APTOPIX Election 2020 Trump

President Donald Trump speaks during a campaign rally in Lexington, Ky., Monday, Nov. 4, 2019.

Hal Bidlack

Hal Bidlack

There are days — though I hate to admit it — that I sit at my keyboard hoping that inspiration will arrive like some enlightening bolt from the blue. In other words, sometimes I feel out of ideas to write about (Ed: gasp!).

Today is not one of those days.

Rather, today is a day with far too much to write about. Happily, there is an overall theme that unites these issues under the banner of hypocrisy in action. They involve military trials, a Denver radio host, and our nation’s highest law enforcement officer declaring metaphorical war on the principles of our Constitution. Other than that, I don’t have much to say.

My first gut reaction is to rail against the pardons, announced late on Friday in the time period often used to bury stories that an administration hopes won’t draw too much attention, wherein Mr. Trump pardoned several military members either tried, on trial, or awaiting trial on war crimes. I admit, this issue is a tough one for me as a career military officer. Frankly, if you weren’t there (as I wasn’t), it’s very difficult in the fog of war to know what actions are tragic but necessary in armed conflict, and which actions are — regardless of circumstance — horrific and illegal. That’s what the trials are for. But after Trump’s legal actions, we won’t ever know. These are tough cases but include one in which a military member was turned in by most of his own men for committing atrocities. In any case, it seems unwise to me to pardon people before they’ve even had their trial.

Now, let’s think big picture for a minute. What message was just sent to the nations of the world? What risks now escalate for any US military member captured in conflict by the bad guys? Trump has manifestly increased the risk for US military personnel around the globe, and, in my view, thwarted justice. Oh, and please remember that it was established long ago that accepting a pardon is an admission of guilt. How can you get pardoned for something you didn’t do? 

Which, in my mind's ebbs and flows, brings us to Craig Silverman, of late with Denver radio station KNUS. Depending on whom you believe, Mr. Silverman was either fired on air for daring to suggest a negative thought on the actions of our president — or — it was all a misunderstanding and things are all good, with puppies running around the studio.

What did happen last week is that the generally conservative radio host was yanked off the air, mid broadcast, as he was talking about the importance of remembering the life and times of Roy Cohn, a “fix it” man and, frankly, horrible human being, for whom President Trump has oft expressed affection. So, as Mr. Silverman reran an interview with Roger Stone (now a convicted felon and POTUS buddy), his station manager walked into the studio and announced, “you’re done.” The station then went to a national news feed, and Mr. Silverman exited the building. The station is now saying that any suggestion Silverman was pulled due to criticisms of Trump are silly, and that all their on-air folks have total freedom to express their views. The only evidence to the contrary, apparently, being that they did pull Silverman off the air, but who are you going to believe — the after-the-fact press release from KNUS or your ly’n ears?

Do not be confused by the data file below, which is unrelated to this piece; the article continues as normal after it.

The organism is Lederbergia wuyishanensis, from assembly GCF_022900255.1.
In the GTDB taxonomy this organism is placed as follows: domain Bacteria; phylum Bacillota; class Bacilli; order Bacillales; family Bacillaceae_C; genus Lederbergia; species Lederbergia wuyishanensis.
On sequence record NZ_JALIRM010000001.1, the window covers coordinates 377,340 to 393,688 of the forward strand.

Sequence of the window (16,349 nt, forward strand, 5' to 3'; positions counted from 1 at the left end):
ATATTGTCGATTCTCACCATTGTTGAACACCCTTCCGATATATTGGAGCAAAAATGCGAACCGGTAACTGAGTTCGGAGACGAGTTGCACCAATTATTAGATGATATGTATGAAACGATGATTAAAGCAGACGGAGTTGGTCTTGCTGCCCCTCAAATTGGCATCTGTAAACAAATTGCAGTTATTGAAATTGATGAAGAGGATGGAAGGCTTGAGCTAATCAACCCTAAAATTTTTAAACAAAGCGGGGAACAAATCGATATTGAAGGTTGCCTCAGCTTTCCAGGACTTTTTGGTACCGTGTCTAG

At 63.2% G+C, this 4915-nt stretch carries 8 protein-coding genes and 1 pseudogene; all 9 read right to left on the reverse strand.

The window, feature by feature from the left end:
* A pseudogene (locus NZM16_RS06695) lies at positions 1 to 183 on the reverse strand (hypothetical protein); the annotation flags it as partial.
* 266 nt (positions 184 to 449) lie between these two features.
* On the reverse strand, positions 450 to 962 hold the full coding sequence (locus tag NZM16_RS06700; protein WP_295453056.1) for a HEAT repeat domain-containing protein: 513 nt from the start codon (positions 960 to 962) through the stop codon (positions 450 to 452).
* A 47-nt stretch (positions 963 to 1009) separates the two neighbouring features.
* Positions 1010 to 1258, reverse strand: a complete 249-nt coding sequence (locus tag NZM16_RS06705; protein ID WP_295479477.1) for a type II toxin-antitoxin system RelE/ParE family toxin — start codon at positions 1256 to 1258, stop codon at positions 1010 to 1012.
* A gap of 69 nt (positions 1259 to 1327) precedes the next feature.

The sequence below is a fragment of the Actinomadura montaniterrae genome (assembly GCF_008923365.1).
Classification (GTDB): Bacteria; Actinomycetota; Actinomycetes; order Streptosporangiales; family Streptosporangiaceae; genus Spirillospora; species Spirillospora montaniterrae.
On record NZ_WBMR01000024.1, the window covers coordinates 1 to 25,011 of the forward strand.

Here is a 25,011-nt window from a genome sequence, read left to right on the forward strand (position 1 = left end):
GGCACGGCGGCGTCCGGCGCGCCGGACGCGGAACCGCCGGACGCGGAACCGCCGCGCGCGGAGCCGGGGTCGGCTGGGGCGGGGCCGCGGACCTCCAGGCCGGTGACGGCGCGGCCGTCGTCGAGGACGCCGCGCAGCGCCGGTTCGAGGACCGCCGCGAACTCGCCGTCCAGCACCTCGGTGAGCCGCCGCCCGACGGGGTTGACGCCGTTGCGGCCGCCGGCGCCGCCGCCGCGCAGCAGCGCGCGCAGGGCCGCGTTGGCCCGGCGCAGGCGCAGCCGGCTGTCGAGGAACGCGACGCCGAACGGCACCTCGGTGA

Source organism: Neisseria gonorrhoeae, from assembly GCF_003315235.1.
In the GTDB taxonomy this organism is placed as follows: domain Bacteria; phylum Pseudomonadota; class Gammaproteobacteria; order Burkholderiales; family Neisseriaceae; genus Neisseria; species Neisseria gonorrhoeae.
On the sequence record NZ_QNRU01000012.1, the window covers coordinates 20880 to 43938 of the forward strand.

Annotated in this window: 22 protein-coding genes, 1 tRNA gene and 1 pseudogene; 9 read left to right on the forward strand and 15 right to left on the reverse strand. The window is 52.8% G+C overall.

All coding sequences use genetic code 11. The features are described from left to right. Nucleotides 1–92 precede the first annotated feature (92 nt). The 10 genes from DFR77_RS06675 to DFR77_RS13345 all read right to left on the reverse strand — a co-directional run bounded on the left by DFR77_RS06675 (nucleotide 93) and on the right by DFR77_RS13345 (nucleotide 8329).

Finally, in a speech that should chill everyone in Colorado and the nation to the bone, our nation’s current top law enforcement officer, Attorney General William Barr, gave a speech at the Federalist Society, Barr declared that the “left” was trying to reduce the power of the executive branch in a way unprecedented in history. I attended a Federalist Society annual meeting in DC years ago, as they professed to being all about the Constitution and a clear understanding, one would suppose, of the role of checks and balances. 

I’ve said before that the current GOP relies on the three A’s — anger, apathy, and amnesia. Clearly, Mr. Barr is homed in on the last one. He hopes that today’s radically right GOP will forget that they used to be the party against too much power in a president. Remember Mitch McConnell’s comments on President Obama’s supposed overuse of executive orders? There are countless other examples. But now that Trump is on office, suddenly it’s the Dems that are the party of limited government? 

So, there in one column you see three examples of what’s messed up with the Party of Trump today. I’ll wait a moment for your head to stop spinning.

Hal Bidlack is a retired professor of political science and a retired Air Force lieutenant colonel who taught more than 17 years at the U.S. Air Force Academy in Colorado Springs.

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